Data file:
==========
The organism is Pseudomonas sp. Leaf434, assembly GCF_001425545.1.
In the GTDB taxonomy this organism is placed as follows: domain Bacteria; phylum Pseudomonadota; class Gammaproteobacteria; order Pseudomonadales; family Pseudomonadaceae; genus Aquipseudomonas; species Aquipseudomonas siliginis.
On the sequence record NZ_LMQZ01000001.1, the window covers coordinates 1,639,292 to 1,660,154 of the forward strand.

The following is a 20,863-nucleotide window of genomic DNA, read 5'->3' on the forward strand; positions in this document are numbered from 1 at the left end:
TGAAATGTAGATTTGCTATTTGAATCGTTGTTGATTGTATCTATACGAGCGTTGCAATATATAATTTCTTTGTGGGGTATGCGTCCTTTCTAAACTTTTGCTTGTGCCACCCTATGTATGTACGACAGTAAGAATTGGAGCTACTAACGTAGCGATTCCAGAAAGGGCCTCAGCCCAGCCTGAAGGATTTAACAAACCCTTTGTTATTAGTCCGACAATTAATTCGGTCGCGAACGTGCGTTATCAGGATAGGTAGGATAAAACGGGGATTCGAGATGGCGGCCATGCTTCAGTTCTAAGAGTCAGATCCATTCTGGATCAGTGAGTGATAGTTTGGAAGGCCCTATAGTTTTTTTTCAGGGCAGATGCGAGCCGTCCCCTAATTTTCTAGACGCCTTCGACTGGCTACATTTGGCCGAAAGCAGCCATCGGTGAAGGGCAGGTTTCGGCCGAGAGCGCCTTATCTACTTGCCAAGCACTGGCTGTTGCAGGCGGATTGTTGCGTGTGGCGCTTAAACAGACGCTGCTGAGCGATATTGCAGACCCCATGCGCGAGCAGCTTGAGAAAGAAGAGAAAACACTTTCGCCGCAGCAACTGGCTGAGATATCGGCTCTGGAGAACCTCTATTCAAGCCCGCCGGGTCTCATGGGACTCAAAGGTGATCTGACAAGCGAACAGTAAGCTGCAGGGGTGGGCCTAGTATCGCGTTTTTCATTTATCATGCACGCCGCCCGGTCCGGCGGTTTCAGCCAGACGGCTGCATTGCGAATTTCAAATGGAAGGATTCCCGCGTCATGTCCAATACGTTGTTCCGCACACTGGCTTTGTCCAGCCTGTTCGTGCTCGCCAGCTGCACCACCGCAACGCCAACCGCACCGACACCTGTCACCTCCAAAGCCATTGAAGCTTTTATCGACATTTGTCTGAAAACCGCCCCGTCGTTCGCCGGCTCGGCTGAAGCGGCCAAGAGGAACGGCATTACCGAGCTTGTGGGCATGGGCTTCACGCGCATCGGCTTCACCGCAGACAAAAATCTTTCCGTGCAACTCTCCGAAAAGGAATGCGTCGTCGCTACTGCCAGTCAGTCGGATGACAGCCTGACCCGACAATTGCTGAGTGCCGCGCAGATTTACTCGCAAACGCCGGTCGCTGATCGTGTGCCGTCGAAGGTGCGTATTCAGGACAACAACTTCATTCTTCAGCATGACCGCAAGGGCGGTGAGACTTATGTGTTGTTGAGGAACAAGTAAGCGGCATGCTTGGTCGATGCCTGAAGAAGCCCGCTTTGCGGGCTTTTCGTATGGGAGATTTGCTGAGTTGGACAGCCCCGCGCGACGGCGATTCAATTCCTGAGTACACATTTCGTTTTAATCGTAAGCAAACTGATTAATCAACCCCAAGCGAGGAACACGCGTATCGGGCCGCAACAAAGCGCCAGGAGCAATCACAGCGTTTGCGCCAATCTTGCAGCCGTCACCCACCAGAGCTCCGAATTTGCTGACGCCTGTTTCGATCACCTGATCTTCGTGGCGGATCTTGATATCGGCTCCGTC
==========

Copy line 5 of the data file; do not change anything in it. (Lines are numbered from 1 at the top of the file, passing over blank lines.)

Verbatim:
TGAAATGTAGATTTGCTATTTGAATCGTTGTTGATTGTATCTATACGAGCGTTGCAATATATAATTTCTTTGTGGGGTATGCGTCCTTTCTAAACTTTTGCTTGTGCCACCCTATGTATGTACGACAGTAAGAATTGGAGCTACTAACGTAGCGATTCCAGAAAGGGCCTCAGCCCAGCCTGAAGGATTTAACAAACCCTTTGTTATTAGTCCGACAATTAATTCGGTCGCGAACGTGCGTTATCAGGATAGGTAGGATAAAACGGGGATTCGAGATGGCGGCCATGCTTCAGTTCTAAGAGTCAGATCCATTCTGGATCAGTGAGTGATAGTTTGGAAGGCCCTATAGTTTTTTTTCAGGGCAGATGCGAGCCGTCCCCTAATTTTCTAGACGCCTTCGACTGGCTACATTTGGCCGAAAGCAGCCATCGGTGAAGGGCAGGTTTCGGCCGAGAGCGCCTTATCTACTTGCCAAGCACTGGCTGTTGCAGGCGGATTGTTGCGTGTGGCGCTTAAACAGACGCTGCTGAGCGATATTGCAGACCCCATGCGCGAGCAGCTTGAGAAAGAAGAGAAAACACTTTCGCCGCAGCAACTGGCTGAGATATCGGCTCTGGAGAACCTCTATTCAAGCCCGCCGGGTCTCATGGGACTCAAAGGTGATCTGACAAGCGAACAGTAAGCTGCAGGGGTGGGCCTAGTATCGCGTTTTTCATTTATCATGCACGCCGCCCGGTCCGGCGGTTTCAGCCAGACGGCTGCATTGCGAATTTCAAATGGAAGGATTCCCGCGTCATGTCCAATACGTTGTTCCGCACACTGGCTTTGTCCAGCCTGTTCGTGCTCGCCAGCTGCACCACCGCAACGCCAACCGCACCGACACCTGTCACCTCCAAAGCCATTGAAGCTTTTATCGACATTTGTCTGAAAACCGCCCCGTCGTTCGCCGGCTCGGCTGAAGCGGCCAAGAGGAACGGCATTACCGAGCTTGTGGGCATGGGCTTCACGCGCATCGGCTTCACCGCAGACAAAAATCTTTCCGTGCAACTCTCCGAAAAGGAATGCGTCGTCGCTACTGCCAGTCAGTCGGATGACAGCCTGACCCGACAATTGCTGAGTGCCGCGCAGATTTACTCGCAAACGCCGGTCGCTGATCGTGTGCCGTCGAAGGTGCGTATTCAGGACAACAACTTCATTCTTCAGCATGACCGCAAGGGCGGTGAGACTTATGTGTTGTTGAGGAACAAGTAAGCGGCATGCTTGGTCGATGCCTGAAGAAGCCCGCTTTGCGGGCTTTTCGTATGGGAGATTTGCTGAGTTGGACAGCCCCGCGCGACGGCGATTCAATTCCTGAGTACACATTTCGTTTTAATCGTAAGCAAACTGATTAATCAACCCCAAGCGAGGAACACGCGTATCGGGCCGCAACAAAGCGCCAGGAGCAATCACAGCGTTTGCGCCAATCTTGCAGCCGTCACCCACCAGAGCTCCGAATTTGCTGACGCCTGTTTCGATCACCTGATCTTCGTGGCGGATCTTGATATCGGCTCCGTC